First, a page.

Just past the concrete slab, you'll reach an overgrown meadow, with a limited view to the northeast. Now you're back on the old roadbed on which the trail started. Bear left, downhill.

This final segment of the hike is much wider, since it follows the old roadbed, with no views. But you'll be traveling through a very pleasant forest, much different from the one at the summit. It's a cooler, moister place, and grass sometimes grows in open areas between the trees and rhododendron. You'll see many more northern hardwoods such as birch and beech. During wet weather, seeps and very small streams will traverse the rocky old roadbed, after trickling and tumbling down the side of the road cut.

Look above you to your left, and you might catch an occasional glimpse of the cliffs that line the north side of the summit ridge. They're not nearly as high as the ones on the south side from which you had an earlier view.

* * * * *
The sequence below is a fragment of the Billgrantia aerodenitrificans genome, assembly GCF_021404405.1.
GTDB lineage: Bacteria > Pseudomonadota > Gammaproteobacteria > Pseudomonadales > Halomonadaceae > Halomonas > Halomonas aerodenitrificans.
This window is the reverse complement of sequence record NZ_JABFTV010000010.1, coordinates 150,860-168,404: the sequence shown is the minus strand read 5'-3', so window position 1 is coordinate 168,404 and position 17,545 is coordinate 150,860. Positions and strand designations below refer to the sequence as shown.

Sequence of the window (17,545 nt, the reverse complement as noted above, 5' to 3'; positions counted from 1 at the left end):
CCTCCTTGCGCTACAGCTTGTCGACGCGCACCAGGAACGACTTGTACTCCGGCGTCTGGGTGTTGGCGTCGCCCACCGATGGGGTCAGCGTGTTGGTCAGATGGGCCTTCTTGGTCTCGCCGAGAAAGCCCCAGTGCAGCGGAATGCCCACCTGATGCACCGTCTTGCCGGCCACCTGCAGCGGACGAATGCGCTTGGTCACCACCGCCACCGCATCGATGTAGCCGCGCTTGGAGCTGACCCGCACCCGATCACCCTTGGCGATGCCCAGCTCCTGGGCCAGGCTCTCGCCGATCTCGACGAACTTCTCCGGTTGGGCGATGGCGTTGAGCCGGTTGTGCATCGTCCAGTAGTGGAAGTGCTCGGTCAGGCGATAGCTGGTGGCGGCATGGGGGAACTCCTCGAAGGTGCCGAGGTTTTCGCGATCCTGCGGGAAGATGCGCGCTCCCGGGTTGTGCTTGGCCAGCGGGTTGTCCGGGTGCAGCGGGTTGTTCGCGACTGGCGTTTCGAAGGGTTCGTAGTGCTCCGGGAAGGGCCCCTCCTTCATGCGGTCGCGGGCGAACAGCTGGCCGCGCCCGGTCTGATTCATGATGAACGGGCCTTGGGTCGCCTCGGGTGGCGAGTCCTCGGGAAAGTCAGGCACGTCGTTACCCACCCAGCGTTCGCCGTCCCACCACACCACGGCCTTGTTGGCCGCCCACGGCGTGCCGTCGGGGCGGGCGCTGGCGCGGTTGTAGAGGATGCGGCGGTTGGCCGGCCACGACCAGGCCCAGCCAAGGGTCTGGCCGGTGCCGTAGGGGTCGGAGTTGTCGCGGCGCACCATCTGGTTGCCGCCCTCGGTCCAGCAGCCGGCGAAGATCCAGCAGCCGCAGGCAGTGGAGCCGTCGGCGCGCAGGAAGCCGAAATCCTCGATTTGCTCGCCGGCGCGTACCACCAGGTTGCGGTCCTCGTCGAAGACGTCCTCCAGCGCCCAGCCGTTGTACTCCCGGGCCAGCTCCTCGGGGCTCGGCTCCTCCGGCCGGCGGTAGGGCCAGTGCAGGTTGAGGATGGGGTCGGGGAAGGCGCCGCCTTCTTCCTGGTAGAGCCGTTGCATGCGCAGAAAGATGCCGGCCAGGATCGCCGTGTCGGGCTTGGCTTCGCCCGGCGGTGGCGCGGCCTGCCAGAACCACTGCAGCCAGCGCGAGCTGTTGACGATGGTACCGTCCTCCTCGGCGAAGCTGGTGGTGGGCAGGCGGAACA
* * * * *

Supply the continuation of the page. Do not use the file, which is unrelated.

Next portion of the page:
You'll reach the close of the loop before long. Return to your vehicle straight ahead to complete the hike.

All Photos from This Hike

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Average Rating: 4.2 (rated 20 times)

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[Site Admin] Jordan M. said: @Kathy Just got some new photos recently; will be updating them soon ;) Sad to see the cables are already in pretty bad condition, though.

Thursday, September 24 2020 3:35pm

Greg in TN said: Can you see the shadow of the bear from the trail? Or is it better viewed from US64?

Tuesday, July 28 2020 7:02pm

KATHY LYNCH said: You really should update your photos as all the wooden rails across the top are gone and replaced with cables.

Tuesday, July 28 2020 3:49pm

J. Pezzi said: 11/11/18 We found an earring today on the trail. It looks like it would be special to someone. Please email me at jhigpez@aol.com if you lost an earring.

Sunday, November 11 2018 11:48pm

Stephanie Massey said: I have hiked this trail many times. It is a 2.5 mile loop not 5. I recommend taking the traill to the left. It is wider and less steep for the ascent. Then you will be coming down the steeper side.